It was a busy day in downtown Asheville, North Carolina and I only had a few minutes to shop and enjoy the sights and sounds of a new city. I was on a quick weekend trip spending precious time with my son, daughter-in-law, and two grandchildren, so shopping was last on the list of the many things we wanted to do to re-connect in three short days. But there we were in a busy downtown area with a few minutes to shop. As I crossed the busy street towards what I spied to be a cute shop with little girly dresses in the window, I recalled my late-husband often-quoted phrase: “There’s no shopping in vacation!” whining just like Tom Hanks in A League of Their Own. Despite his words singing in my head, I continued on with a smile and an urgency to reach the store. I swung open the door and that’s when I saw him. He was sitting on a stool across the way with a typewriter balanced on a box. The side of the box bore a sign that read Poems for Sale. I stopped in my tracks still holding open the door. What did that mean poems for sale? I desperately wanted to take a moment and explore further but I was soon interrupted with the gently tugging on my hand by my granddaughter reminding me of the store filled with frilly delights that beckoned before us. I ventured in, hesitant to let go of the image of the man selling poems on the street.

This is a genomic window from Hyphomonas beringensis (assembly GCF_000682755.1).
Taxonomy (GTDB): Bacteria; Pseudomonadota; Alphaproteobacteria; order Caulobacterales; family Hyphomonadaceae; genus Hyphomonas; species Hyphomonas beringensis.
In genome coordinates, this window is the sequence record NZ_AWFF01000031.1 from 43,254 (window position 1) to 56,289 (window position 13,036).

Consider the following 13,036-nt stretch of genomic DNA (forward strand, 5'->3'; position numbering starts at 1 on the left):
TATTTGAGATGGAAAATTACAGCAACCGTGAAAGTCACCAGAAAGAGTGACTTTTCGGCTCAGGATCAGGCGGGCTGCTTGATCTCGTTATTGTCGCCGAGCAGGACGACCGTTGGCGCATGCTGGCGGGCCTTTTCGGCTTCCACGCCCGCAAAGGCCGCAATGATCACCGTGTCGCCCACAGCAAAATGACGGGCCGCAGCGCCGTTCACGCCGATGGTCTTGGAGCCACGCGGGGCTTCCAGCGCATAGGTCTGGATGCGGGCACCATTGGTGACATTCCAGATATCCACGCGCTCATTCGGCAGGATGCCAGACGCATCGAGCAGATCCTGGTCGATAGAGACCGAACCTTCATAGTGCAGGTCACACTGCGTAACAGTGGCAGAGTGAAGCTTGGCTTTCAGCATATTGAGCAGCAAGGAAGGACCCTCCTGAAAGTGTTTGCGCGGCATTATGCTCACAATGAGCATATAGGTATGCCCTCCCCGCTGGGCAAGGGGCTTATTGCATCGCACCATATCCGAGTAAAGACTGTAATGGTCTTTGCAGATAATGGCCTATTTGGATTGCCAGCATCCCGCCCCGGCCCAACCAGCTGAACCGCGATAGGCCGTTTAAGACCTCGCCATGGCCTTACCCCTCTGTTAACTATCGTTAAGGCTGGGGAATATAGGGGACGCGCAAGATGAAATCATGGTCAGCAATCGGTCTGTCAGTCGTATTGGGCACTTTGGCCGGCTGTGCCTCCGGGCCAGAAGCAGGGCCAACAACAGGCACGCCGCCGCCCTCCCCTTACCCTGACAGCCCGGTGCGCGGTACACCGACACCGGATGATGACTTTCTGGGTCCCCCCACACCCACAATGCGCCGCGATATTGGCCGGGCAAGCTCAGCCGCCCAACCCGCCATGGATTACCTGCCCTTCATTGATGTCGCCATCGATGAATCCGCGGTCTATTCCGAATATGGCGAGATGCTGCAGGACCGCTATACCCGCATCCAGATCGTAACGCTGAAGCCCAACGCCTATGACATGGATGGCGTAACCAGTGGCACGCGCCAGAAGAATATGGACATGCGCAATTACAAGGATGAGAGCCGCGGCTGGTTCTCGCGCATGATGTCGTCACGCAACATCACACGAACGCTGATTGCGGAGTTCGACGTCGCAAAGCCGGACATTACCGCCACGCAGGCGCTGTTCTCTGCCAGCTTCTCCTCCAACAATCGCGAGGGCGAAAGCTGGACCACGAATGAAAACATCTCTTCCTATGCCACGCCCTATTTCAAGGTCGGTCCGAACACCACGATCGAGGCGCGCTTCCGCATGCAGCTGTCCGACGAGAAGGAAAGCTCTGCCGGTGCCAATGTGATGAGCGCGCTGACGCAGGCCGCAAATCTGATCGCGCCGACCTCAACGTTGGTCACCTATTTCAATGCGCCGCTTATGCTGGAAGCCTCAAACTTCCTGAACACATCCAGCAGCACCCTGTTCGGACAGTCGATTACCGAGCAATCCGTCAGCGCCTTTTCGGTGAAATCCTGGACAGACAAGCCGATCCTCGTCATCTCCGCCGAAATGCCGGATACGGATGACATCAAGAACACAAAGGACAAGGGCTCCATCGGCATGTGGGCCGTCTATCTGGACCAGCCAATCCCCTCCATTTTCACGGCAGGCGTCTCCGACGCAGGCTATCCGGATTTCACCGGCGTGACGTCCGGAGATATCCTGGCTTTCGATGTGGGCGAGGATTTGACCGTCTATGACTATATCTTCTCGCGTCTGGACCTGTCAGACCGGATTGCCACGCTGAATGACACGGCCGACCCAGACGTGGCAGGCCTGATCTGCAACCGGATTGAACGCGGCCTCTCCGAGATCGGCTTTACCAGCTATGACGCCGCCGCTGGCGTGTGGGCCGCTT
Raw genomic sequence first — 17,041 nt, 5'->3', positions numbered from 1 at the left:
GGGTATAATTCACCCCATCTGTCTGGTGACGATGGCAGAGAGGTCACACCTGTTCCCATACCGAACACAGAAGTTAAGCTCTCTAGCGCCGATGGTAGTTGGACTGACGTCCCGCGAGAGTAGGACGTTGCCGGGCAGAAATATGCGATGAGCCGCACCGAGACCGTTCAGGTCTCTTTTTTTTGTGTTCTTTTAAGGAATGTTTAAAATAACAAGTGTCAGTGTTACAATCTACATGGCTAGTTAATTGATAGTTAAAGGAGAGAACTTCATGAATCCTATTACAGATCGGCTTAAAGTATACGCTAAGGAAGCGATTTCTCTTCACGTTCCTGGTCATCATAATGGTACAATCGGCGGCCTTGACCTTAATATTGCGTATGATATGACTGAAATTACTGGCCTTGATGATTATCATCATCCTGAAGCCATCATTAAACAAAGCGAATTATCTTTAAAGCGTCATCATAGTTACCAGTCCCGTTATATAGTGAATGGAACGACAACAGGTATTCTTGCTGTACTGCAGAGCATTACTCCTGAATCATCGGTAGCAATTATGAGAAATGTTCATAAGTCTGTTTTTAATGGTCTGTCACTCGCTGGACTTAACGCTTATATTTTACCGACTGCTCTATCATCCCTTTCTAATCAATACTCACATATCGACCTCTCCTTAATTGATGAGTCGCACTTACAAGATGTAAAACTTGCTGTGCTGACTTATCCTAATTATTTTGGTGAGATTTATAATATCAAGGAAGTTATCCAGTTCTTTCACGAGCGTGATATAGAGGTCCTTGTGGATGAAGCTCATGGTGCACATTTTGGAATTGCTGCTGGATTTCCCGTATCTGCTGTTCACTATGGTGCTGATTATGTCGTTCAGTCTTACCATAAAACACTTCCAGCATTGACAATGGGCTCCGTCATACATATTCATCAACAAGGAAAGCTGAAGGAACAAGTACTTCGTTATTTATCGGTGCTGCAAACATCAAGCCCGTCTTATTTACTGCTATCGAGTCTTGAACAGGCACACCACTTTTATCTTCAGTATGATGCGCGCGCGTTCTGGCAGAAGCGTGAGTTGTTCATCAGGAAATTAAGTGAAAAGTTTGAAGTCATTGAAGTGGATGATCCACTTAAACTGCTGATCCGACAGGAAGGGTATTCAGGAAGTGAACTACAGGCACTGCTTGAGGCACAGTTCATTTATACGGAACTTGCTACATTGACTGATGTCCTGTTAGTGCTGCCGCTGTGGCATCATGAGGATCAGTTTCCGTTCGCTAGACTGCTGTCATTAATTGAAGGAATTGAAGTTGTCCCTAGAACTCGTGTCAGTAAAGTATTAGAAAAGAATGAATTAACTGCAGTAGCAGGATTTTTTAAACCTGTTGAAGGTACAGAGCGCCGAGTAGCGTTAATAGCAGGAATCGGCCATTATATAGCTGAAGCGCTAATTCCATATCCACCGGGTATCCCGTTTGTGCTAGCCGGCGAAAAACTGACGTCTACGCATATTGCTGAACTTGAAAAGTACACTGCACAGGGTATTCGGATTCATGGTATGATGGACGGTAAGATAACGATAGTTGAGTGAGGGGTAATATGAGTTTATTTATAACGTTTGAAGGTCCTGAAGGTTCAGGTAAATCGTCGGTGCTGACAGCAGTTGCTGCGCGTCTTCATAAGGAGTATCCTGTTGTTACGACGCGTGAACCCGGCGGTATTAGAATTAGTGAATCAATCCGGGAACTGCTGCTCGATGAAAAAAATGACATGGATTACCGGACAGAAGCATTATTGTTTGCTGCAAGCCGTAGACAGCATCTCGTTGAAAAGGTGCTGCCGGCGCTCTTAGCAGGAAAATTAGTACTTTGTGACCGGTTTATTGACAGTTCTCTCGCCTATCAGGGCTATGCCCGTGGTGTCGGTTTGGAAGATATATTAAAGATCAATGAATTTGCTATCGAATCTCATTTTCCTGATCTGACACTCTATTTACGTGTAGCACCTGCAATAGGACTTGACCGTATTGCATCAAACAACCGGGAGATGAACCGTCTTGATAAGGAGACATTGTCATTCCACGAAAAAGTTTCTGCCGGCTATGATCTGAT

I often think of that man selling poems and wonder…
What was the price of his poem?
Can you put a price on poetry?
How were poems generated? Was the buyer involved in the topic generation?
What was the background of the poet on the street corner?
Did he ever struggle or have writer’s block?
Was this a full time job or a fun little hobby?
So many questions that will have to wait until my next visit to Asheville. I hope he is still there typing away.
Each Tuesday I join the writing community over at Two Writing Teachers with a slice of life story. Take a peek and then consider joining in!
It’s that time of year when everyone talks about their resolutions for the new year. For me, it’s time to pick my one little word that will guide my thinking and doing for the year. This will be the third year that I have chosen a “little word.” Last year my word was Pause and in 2017 I focused on Joy.
In previous years I let my word percolate for a few weeks mostly by thinking about what was happening in my life at that time and hoping the word would guide me in the days and months ahead. This year however I stumbled across an online site offering daily emails to walk me through a reflective process to let a word choose me. I registered for the free emails and began my journey.
One of the first activities was to reflect on experiences of last year in hopes that a word or phrase might rise up. It was then that my mind returned to my mission trip to Haiti. I noted the strong sense of purpose I felt on that trip, something I had not felt since becoming a widow five years earlier. Purpose. It had a nice ring to it.